Stop wasting mobile with old-school thinking

Mobile is not the web on a small screen folks. If you build an app with the exact same features as your website, you are completely missing the point of mobile.

Developer X — “How does this screen behave?”
Developer Y — “Just look at the website.”

If you want your website to work on phones, upgrade it with mobile specific styles and layouts. Don’t build a native app for it. You’re watering down the promise of mobile and the potential of native software.


The handicaps of native mobile apps

Native apps have a major disadvantage to the web: you have to download them. That’s a big one. A recent survey showed that users have less than 40 apps that they use every month. Compare that to the 89 web domains they’ll visit that same month (and that was back in 2010).

On mobile you are at least 5–20 seconds from discovering a new brand or experience. That’s for us with a great cellular network and blazing fast WiFi. It only gets worse after that. Oh and if you don’t like what you’ve downloaded, you’ll also need to actually uninstall it. In the age of instant gratification, trying a new app has become an investment on the part of the user.

When you’re surfing the web every site in the world is a click away. A search leads you to a new blogger, who links to an article, that ends with a YouTube video, that links to other videos… Everything is connected. That doesn’t happen with native software, you might as well be building a desert island.

Progressive websites and “instant” apps try to bridge this gap, but that’s solving the wrong problem. Native mobile is not the web, and it shouldn’t try to be.


Where native apps shine

Native apps wouldn’t be as popular as they are if there were only downsides, and the ace up their sleeve is simple; context. An app has access to where the user is, what they were doing, and all the tracking you can’t do on the web without an account. Native apps can notify the user at any time, and provide services that integrate with the rest of their device.

If you can provide a service that uses contextual information, while being simple and intuitive, people will use it. With the information at your fingertips you can create an effortless experience that far transcends the capabilities of a website. But to do that you have to rethink your strategy of how you interact with your users.

Leveraging context is what makes mobile apps so powerful. The brands that capitalise on this fall into a whole other league to the thousands of sites-on-a-phone.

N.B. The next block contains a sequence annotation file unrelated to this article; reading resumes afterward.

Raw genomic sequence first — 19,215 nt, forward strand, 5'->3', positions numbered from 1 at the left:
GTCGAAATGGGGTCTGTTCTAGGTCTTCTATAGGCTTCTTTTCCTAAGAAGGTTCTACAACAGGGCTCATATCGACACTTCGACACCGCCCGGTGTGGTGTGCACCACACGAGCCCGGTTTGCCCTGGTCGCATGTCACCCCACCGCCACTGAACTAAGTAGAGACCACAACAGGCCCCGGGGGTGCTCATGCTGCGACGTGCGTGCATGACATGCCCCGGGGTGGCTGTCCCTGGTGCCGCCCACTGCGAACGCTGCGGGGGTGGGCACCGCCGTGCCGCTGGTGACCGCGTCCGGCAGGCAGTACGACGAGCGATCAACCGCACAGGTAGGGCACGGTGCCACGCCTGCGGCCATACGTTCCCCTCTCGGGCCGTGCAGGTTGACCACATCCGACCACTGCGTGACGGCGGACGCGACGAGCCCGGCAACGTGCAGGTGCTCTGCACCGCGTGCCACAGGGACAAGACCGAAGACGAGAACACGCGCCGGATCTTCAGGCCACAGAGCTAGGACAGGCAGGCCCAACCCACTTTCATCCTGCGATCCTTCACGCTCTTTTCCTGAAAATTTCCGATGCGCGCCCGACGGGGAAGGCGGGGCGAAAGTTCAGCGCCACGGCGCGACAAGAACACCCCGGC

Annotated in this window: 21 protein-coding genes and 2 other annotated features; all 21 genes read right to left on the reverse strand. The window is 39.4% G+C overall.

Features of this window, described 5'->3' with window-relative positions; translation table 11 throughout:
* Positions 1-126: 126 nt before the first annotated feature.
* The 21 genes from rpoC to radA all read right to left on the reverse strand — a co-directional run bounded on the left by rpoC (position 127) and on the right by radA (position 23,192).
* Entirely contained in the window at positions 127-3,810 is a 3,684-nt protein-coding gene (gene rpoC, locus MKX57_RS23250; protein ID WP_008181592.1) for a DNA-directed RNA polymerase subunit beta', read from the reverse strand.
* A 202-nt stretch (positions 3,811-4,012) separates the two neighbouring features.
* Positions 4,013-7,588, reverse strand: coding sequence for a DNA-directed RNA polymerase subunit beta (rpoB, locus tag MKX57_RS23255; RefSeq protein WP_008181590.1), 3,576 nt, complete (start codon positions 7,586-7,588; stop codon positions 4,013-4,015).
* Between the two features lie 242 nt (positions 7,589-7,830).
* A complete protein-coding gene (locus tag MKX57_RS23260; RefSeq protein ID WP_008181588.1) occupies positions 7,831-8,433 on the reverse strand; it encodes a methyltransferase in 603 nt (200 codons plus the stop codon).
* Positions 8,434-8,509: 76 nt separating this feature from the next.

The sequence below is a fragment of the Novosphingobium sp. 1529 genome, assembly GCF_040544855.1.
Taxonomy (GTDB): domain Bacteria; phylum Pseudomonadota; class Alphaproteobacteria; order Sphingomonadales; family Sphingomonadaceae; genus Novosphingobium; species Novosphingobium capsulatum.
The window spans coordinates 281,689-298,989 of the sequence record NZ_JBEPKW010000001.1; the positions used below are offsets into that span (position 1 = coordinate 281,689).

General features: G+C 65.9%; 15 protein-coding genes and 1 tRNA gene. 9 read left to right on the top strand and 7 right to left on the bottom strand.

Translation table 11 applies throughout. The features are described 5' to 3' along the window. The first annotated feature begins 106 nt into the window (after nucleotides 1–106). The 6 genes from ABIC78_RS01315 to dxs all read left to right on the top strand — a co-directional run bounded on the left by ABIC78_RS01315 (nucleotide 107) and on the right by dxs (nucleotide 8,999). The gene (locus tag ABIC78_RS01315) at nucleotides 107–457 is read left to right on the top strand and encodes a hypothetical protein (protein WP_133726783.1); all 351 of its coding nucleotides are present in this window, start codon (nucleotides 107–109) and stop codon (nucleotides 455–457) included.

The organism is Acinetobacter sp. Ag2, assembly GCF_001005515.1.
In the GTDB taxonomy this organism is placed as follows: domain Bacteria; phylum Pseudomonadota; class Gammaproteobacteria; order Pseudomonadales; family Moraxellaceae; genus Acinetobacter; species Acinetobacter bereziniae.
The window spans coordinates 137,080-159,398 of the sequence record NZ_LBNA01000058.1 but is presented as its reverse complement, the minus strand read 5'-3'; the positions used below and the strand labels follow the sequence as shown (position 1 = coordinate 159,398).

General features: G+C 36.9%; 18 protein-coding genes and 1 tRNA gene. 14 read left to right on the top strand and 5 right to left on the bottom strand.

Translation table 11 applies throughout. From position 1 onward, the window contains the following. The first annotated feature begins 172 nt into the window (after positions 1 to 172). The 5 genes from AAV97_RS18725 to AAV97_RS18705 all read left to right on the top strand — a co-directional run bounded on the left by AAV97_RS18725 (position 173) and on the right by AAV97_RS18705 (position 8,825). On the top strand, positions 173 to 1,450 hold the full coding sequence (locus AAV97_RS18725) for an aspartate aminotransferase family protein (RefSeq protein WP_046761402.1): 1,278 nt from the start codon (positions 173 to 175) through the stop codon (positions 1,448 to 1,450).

How to make the most of mobile

Stop thinking about platforms like web and mobile. Think about what you want to do for your user, and how each of these forms can help you complete that goal. This obviously applies to all technology, but it’s even more important on mobile.

Mobile is just that, mobile. It’s on the go, it’s contextually relevant information, when it’s needed. It’s augmenting the human mind with the vast knowledge of the internet, laser focused to a simple goal. It’s not static documents and massive amounts of unsorted data. Take that effort away from the user, even at the cost of some choice. Create a tailored experience that is built to make the actions you know the user does 90% of the time effortless.

Unless you’re building a social platform, the less time a user spends in your app, while still accomplishing something, the better your app will do out in the world. Why do you think products like Amazon’s dash button are so popular? They give their users exactly what they want with the minimum effort. Simplicity is key.

Here’s two examples:

  • A truly mobile banking app: Don’t give me a spreadsheet of my expenses and a map of ATMs. Send me daily tips on how to save money, based on my spending. Let me send my money wherever I like, regardless of technology or bank. Allow me to pay for things wirelessly, with just a tap on my phone.
  • A truly mobile shopping app: Just move the entire catalogue to a phone right? Job done. Wrong. Learn from my habits to give me the best recommendations, and connect me with my friends to see what they’ve bought, when they’ve bought it. Let me save the stuff I buy regularly (or better yet save it for me), and keep it at easy reach for when I need it again. In the case of really regular purchases like groceries, set up a schedule and prompt me with my list of usual products, that I can approve and order form in one easy go.

The target to aim for: Natural User Interfaces

A user interface is the point of contact between a user and a piece of technology. The best user interfaces aren’t there. They feel so natural you don’t even realise you’re actually operating a machine.

A perfect example of this is Apple’s AirPods. I am no fan of Apple’s, but the user experience of their Bluetooth headphones is without equal. If I put them next to my phone, they connect. If I put them in my ears, they play. If I take them out again, they stop. It doesn’t get better than that, that is the pinnacle of ease of use, the definition of natural user interface. It’s not a 1000 page catalogue with three levels of product categories and no stock information.

The internet and mobile software has brought the information of the world to our fingertips, but we’ve reached our cognitive limit. It’s time for the software we build to reflect that. The average app has barely caught up with the mobile form factor, and is far from ready to provide the best experiences with technologies like Machine Learning, Augmented /Virtual Reality, Sensor Fusion or the Internet of Things.

We need to take advantage of these new technologies, coupled with the knowledge of our users and the context they are in, to build better experiences that truly improve people’s lives.

Prioritise information. Predict your users. Leverage what you already know. Stop comparing it to your site. Make your app’s experience unique and effortless.